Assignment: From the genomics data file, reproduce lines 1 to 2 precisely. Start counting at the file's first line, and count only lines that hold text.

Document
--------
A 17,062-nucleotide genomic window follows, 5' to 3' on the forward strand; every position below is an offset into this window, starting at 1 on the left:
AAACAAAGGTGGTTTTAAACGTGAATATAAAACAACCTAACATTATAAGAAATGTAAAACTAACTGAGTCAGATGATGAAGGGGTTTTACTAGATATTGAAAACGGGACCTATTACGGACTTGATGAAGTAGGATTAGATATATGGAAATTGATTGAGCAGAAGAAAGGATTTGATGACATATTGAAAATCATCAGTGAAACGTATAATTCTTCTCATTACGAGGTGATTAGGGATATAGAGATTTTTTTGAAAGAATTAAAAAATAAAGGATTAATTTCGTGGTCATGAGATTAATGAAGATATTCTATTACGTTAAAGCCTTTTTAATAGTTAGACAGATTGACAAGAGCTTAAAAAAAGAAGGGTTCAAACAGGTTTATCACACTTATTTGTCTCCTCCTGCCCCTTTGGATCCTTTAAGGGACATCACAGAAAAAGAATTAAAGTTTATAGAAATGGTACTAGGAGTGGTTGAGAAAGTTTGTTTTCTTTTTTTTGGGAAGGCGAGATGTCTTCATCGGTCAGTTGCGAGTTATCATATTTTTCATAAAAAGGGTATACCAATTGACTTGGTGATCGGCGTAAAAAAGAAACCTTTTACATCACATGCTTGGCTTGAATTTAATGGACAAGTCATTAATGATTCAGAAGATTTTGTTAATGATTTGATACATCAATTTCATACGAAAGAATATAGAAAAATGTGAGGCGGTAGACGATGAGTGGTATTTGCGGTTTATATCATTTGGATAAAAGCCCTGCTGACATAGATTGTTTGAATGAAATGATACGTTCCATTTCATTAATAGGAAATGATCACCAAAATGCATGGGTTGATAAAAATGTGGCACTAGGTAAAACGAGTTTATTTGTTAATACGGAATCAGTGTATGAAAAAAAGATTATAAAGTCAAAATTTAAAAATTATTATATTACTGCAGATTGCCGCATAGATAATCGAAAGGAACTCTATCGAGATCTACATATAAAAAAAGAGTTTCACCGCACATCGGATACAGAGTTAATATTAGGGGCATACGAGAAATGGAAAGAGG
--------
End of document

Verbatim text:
A 17,062-nucleotide genomic window follows, 5' to 3' on the forward strand; every position below is an offset into this window, starting at 1 on the left:
AAACAAAGGTGGTTTTAAACGTGAATATAAAACAACCTAACATTATAAGAAATGTAAAACTAACTGAGTCAGATGATGAAGGGGTTTTACTAGATATTGAAAACGGGACCTATTACGGACTTGATGAAGTAGGATTAGATATATGGAAATTGATTGAGCAGAAGAAAGGATTTGATGACATATTGAAAATCATCAGTGAAACGTATAATTCTTCTCATTACGAGGTGATTAGGGATATAGAGATTTTTTTGAAAGAATTAAAAAATAAAGGATTAATTTCGTGGTCATGAGATTAATGAAGATATTCTATTACGTTAAAGCCTTTTTAATAGTTAGACAGATTGACAAGAGCTTAAAAAAAGAAGGGTTCAAACAGGTTTATCACACTTATTTGTCTCCTCCTGCCCCTTTGGATCCTTTAAGGGACATCACAGAAAAAGAATTAAAGTTTATAGAAATGGTACTAGGAGTGGTTGAGAAAGTTTGTTTTCTTTTTTTTGGGAAGGCGAGATGTCTTCATCGGTCAGTTGCGAGTTATCATATTTTTCATAAAAAGGGTATACCAATTGACTTGGTGATCGGCGTAAAAAAGAAACCTTTTACATCACATGCTTGGCTTGAATTTAATGGACAAGTCATTAATGATTCAGAAGATTTTGTTAATGATTTGATACATCAATTTCATACGAAAGAATATAGAAAAATGTGAGGCGGTAGACGATGAGTGGTATTTGCGGTTTATATCATTTGGATAAAAGCCCTGCTGACATAGATTGTTTGAATGAAATGATACGTTCCATTTCATTAATAGGAAATGATCACCAAAATGCATGGGTTGATAAAAATGTGGCACTAGGTAAAACGAGTTTATTTGTTAATACGGAATCAGTGTATGAAAAAAAGATTATAAAGTCAAAATTTAAAAATTATTATATTACTGCAGATTGCCGCATAGATAATCGAAAGGAACTCTATCGAGATCTACATATAAAAAAAGAGTTTCACCGCACATCGGATACAGAGTTAATATTAGGGGCATACGAGAAATGGAAAGAGG